The stove consumed a prodigious amount of fuel.

76

Asperity (n)

Severity.

The asperities of a cold winter.

77

Profligate (n)

Reckless prodigal or extravagant.

Profligate consumers of energy.

78

Profuse (adj)

Abundant.

I offered my profuse apologies.

79

Hapless (adj)

Unlucky, luckless.

The hapless victims of the disaster.

80

Prognostic (adj)

Predictive of something in the future.

The prognostic importance of the antibody.

81

Proliferate (v)

Spread indiscriminately.

The science fiction magazines which proliferated in the 1920s.

82

Puissant (adj)

Having great power or influence.

He would become a puissant man.

83

Prone (adj)

Inclined towards.

Farmed fish are prone to disease.

84

Propitiate (v)

Appease to win favor.

The pagans thought it was important to propitiate the gods with sacrifices.

85

Ineffable (adj)

That which cannot be described in words.

The ineffable mysteries of the soul.

86

Propitious (adj)

Favorable.

The timing for such a meeting seemed propitious.

87

Propound (v)

To put forward.

He began to propound the idea of a ‘social monarchy’.

88

Propriety (n)

Correct behavior.

He always behaved with the utmost propriety.

89

Precipitate (v)

To hasten the occurrence of.

The incident precipitated a political crisis.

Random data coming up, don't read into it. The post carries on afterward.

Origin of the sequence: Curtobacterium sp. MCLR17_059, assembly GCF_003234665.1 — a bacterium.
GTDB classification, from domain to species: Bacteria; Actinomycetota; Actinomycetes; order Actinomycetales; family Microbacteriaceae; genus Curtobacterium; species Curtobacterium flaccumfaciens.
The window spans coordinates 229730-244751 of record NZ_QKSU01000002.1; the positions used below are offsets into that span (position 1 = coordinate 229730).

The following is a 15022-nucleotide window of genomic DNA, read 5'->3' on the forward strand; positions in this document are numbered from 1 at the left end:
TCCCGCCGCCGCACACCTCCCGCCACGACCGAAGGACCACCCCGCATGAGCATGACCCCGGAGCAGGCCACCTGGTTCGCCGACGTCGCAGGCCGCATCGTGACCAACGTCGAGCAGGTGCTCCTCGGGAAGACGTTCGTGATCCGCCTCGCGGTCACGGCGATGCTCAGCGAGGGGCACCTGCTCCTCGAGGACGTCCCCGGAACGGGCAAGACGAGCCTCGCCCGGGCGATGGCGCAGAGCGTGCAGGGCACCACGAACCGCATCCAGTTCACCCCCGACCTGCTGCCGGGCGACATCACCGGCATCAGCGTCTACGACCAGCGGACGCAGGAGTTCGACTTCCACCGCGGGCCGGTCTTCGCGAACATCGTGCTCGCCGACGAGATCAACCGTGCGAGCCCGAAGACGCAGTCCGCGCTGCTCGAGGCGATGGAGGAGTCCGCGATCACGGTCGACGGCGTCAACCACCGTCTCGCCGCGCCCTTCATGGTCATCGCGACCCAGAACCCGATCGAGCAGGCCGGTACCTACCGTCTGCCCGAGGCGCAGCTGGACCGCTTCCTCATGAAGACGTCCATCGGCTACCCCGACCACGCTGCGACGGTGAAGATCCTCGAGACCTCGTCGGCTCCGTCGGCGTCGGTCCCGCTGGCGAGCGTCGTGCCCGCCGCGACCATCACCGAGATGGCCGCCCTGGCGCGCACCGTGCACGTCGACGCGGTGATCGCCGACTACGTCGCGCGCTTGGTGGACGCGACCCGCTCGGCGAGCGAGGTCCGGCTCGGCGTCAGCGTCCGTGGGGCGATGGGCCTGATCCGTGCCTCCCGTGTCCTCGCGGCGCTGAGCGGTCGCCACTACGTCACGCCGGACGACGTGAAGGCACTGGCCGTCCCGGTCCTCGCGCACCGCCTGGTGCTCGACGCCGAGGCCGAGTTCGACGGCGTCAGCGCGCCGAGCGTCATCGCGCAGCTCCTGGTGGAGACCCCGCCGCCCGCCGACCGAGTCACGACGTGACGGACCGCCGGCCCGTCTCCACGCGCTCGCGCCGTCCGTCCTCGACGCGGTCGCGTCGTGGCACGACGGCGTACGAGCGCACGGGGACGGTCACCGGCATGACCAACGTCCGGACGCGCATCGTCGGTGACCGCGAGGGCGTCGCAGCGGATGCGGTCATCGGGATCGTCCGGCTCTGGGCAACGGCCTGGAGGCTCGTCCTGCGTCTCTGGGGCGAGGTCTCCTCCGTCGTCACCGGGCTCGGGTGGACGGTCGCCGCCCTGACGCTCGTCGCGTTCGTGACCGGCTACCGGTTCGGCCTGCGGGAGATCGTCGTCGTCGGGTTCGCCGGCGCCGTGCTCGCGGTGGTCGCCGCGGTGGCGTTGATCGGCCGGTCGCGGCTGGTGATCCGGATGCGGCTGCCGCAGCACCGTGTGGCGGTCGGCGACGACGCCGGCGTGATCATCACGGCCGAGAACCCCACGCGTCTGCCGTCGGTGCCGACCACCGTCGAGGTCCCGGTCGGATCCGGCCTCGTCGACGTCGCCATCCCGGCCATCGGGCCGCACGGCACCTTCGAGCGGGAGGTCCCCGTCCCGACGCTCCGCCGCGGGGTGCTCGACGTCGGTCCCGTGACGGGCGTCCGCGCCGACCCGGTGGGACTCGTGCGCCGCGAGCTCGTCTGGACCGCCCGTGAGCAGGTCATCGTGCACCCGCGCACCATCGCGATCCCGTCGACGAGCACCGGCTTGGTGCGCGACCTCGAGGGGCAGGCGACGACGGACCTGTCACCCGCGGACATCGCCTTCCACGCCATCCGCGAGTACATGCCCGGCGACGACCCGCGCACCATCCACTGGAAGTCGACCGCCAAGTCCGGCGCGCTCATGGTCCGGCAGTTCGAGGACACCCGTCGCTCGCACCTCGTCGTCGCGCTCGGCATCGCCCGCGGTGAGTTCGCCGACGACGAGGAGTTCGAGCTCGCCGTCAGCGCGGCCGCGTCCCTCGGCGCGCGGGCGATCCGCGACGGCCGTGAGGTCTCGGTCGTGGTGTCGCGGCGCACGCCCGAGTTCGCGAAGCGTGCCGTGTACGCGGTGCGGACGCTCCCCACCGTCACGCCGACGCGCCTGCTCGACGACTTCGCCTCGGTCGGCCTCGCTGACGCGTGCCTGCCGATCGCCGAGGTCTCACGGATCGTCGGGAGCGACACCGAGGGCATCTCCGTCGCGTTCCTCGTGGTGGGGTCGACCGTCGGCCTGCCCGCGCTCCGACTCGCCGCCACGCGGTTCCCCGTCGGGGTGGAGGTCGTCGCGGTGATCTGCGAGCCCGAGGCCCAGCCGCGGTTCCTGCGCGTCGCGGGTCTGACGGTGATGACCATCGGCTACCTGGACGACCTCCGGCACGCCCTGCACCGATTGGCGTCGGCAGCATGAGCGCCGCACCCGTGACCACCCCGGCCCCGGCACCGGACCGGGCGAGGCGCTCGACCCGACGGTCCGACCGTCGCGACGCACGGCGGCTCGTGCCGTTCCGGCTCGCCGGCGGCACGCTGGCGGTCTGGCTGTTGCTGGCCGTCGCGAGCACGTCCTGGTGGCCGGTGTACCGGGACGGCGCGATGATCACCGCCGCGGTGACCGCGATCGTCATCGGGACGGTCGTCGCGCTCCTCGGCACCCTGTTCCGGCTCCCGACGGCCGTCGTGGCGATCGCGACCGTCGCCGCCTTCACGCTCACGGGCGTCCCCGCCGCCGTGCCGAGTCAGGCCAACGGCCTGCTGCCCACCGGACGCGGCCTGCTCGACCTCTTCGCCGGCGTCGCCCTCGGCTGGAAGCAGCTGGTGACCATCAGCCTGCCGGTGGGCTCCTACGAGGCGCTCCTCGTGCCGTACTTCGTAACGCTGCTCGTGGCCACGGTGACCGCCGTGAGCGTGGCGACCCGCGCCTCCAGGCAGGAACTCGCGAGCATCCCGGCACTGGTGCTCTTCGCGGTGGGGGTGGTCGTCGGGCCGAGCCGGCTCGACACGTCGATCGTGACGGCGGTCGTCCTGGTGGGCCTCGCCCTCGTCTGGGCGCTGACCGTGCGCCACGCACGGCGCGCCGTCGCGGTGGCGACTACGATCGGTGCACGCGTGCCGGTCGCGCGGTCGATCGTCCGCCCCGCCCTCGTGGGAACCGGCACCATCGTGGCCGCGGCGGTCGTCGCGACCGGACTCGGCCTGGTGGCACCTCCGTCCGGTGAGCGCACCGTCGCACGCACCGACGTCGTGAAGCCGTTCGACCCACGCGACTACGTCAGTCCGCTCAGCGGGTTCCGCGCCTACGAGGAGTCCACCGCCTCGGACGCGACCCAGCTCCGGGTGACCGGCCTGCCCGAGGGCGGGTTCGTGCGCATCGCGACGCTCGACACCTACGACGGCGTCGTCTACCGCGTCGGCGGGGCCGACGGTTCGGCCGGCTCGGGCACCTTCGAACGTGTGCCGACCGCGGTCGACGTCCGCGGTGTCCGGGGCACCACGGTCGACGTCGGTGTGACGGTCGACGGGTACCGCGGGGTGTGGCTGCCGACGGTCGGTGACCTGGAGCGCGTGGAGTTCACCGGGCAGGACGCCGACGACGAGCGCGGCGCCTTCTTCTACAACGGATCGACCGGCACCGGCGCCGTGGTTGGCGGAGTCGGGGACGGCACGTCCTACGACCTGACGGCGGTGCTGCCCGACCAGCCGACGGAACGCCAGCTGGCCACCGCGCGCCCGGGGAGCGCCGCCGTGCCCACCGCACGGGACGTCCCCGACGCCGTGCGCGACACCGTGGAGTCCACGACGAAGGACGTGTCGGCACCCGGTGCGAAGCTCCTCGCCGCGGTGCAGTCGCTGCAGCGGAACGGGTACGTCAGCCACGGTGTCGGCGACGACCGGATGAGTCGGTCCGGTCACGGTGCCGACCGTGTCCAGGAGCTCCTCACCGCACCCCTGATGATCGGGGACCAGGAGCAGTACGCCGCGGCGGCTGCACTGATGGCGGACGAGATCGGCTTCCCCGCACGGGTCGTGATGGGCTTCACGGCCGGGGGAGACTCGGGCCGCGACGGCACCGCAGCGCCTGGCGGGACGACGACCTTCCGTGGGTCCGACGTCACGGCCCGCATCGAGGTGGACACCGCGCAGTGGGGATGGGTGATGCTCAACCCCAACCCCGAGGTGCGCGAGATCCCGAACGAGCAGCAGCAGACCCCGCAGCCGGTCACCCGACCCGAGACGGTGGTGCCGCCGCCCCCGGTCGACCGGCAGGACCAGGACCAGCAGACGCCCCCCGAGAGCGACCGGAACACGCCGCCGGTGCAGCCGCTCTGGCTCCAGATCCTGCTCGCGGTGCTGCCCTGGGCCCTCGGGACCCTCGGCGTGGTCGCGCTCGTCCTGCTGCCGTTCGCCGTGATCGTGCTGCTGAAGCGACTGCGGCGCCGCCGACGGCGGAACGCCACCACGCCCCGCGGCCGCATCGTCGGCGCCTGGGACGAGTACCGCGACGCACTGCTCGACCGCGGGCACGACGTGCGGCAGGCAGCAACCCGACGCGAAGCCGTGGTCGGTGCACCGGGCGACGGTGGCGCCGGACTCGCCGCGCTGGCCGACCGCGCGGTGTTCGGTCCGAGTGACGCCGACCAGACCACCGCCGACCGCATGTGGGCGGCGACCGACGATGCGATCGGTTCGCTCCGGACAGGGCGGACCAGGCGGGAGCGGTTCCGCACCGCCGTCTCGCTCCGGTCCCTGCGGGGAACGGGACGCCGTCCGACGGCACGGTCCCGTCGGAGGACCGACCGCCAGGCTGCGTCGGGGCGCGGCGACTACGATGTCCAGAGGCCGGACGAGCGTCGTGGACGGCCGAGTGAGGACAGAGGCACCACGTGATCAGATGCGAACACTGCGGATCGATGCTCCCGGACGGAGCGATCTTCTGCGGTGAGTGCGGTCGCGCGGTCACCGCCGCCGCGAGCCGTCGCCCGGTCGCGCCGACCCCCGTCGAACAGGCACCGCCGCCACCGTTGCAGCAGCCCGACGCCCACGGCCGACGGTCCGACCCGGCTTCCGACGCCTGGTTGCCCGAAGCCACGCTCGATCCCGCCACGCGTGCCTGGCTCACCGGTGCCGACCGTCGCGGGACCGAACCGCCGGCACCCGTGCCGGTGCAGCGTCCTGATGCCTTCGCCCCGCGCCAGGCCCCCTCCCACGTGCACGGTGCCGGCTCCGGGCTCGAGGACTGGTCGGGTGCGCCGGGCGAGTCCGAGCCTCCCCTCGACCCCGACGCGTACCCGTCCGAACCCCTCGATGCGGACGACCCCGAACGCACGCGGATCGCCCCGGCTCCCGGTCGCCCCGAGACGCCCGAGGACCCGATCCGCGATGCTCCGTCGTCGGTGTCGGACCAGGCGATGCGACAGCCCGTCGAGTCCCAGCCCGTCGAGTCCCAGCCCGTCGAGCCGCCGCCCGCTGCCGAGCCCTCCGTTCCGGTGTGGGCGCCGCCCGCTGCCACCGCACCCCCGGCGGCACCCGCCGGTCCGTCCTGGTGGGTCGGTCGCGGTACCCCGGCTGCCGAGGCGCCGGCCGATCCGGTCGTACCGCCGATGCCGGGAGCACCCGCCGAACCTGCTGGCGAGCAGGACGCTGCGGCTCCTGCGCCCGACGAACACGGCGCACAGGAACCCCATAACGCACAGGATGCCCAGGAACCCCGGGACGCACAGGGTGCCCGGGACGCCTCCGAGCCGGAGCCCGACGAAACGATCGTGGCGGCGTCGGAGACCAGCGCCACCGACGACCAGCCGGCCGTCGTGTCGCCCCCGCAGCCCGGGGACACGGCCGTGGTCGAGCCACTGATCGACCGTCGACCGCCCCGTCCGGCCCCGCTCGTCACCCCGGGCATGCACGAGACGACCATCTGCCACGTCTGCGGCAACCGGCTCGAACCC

90

Prosaic (adj)

Dull, uninteresting.

Prosaic language can't convey the experience.

91

Prudent (adj)

Cautious, wise.

No prudent money manager would authorize a loan.

92

Advert (v)

To refer or direct attention to.

I have already adverted to the solar revolution.

93

Excoriate (v)

Berate severely.

He excoriated the government for censorship.

94

Insipid (adj)

Plain, without flavoring.

Mugs of insipid coffee.

95

Sublimate (v)

Move from solid to gas OR transform into a purer form.

Work can serve as a means of sublimating rage.

96

Expatiate (v)

To talk at length.

She expatiated on working-class novelists.

97

Precipitous (adj)

Extremely steep.

The track skirted a precipitous drop.

98

Necromancy (n)

Black magic, witchcraft.

99

Truculent (adj)

Cruel, savage, eager to fight.

The truculent attitude of farmers to cheaper imports.

100

Depravity (adj)

Wickedness, cruelty.

A tale of depravity hard to credit.